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A serious young boy has to learn to take a stand for his own well-being. In 1952 eight-year-old Peti's Hungarian relatives come to live with his family in America. His older cousin Gabor is a sullen boy who argues with his parents and bullies Peti. Peti's only escape is to the local library, where he reads about everything from the solar system to pinhole cameras and secret codes. Peti wants Gabor to move out, but Uncle Jozsef can't find a job, and Peti's mother has to find work instead. The landlady is threatening to evict them, and the boys in the neighborhood are dreaming up trouble. To top it all off, Peti's mother worries constantly about her father, who is behind the Iron Curtain in Hungary. When the librarian invites Peti to go with her on a tour of the Rankin House, once a stop on the Underground Railroad, the day trip turns into much more than a chance to get away from tension at home. Peti comes back with a new understanding of friendship and family, new insights about human nature, and a new resolve to stand up for himself.
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Andrea Cheng teaches English as a Second Language in Cincinnati, Ohio, where she lives with her husband and their three children. The daughter of Hungarian immigrants, she gew up among members of her extended family, many of whom survived the Holocaust. Her family spoke mostly Hungarian at home.Review:
Eight-year-old Peti is apprehensive about the arrival of his Hungarian relatives, who are coming to live in America. They have a twelve-year-old son, and Peti knows that older boys can shift from nice to bullying without much warning. His fears prove more than justified when it comes to his cousin, Gabor, who is grumpy at best and abusive at worst. Peti is also worried about his grandfather, who has been taken to a work camp in Stalinist post-war Hungary. As life gets increasingly strained at home, Peti spends more time at the library, where he learns about many new things, including secret codes, eclipses, and the Underground Railroad, that become meaningful for him in light of his circumstances. Cheng achieves a pitch-perfect characterization for this Hungarian-American boy in the early 1950s: Peti is chirpy and naïve with grownups, but he's learning to keep his own counsel where the older boys are concerned; he's worried and uncertain about his grandfather's situation, but he's cheered by the approval he gains for adult-pleasing behavior in contrast to his sulky cousin. His few possessions are well beloved, and his insatiable thirst for knowledge about his world is age-authentic. The metaphors that Cheng provides, her straightforward prose, and the connections she draws between life behind the Iron Curtain and life under American slavery make the difficult concepts Peti must contend with understandable to both him and the reader; children with and without first-hand experience with immigration and relatives in danger in faraway lands will warm to Peti's plight. --Bulletin of the Center for Children's Books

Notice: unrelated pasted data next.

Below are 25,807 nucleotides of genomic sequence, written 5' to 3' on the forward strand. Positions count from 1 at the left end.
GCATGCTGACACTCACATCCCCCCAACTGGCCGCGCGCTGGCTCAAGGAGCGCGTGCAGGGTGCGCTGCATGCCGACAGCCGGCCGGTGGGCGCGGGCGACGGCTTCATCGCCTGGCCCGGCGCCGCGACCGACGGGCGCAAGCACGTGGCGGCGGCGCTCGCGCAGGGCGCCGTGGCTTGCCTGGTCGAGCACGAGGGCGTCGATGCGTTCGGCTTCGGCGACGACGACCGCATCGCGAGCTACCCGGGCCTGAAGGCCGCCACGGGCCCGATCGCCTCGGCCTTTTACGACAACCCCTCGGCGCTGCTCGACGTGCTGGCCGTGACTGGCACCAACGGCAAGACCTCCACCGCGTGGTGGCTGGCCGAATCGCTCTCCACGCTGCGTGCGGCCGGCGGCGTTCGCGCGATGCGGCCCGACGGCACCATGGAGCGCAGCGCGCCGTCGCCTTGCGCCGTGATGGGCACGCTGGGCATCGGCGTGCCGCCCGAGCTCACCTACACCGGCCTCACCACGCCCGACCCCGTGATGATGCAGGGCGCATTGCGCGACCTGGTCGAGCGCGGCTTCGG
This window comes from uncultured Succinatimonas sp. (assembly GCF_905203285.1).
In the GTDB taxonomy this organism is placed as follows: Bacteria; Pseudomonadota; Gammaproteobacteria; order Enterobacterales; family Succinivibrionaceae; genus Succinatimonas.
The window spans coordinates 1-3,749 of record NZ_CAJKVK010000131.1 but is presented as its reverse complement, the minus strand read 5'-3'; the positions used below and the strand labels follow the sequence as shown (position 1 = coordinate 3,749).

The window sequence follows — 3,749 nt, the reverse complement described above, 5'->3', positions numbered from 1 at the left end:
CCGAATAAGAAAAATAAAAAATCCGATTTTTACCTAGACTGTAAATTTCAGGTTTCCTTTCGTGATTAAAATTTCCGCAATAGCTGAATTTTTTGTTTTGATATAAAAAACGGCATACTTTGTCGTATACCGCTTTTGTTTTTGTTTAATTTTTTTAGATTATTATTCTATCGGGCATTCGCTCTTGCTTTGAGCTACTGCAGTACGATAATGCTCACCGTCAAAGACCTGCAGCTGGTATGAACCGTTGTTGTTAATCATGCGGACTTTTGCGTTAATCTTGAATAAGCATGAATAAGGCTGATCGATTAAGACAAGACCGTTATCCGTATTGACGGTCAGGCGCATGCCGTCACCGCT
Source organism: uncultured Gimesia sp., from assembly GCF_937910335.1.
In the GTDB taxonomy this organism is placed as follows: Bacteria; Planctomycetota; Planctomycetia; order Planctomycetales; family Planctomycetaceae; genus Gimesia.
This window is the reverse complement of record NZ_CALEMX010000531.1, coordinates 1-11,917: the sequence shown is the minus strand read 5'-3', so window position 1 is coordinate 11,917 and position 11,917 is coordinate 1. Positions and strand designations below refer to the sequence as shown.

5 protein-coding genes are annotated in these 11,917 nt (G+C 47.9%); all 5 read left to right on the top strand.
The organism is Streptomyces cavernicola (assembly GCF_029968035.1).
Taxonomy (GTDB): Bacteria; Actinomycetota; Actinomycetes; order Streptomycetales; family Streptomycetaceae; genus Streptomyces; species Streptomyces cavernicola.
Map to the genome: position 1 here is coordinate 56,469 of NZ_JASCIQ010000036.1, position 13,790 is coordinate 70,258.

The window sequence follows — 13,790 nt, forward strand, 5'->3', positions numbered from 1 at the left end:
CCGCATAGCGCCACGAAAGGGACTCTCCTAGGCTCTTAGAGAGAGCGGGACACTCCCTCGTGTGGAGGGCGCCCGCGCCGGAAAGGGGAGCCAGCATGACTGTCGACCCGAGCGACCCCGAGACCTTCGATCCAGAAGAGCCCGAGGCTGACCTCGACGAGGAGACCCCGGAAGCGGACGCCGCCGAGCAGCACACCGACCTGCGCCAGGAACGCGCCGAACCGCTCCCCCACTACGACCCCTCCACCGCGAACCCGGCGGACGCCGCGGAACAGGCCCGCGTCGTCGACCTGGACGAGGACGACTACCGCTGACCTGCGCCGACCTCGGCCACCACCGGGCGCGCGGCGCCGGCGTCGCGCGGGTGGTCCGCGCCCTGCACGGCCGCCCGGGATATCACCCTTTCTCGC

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Book Description Front Street, 2006. Condition: New. book. Seller Inventory # M1932425217
Book Description Front Street, 2006. Hardcover. Condition: New. Never used!. Seller Inventory # P111932425217
Book Description Front Street Press, 2006. Hardcover. Condition: New. Seller Inventory # DADAX1932425217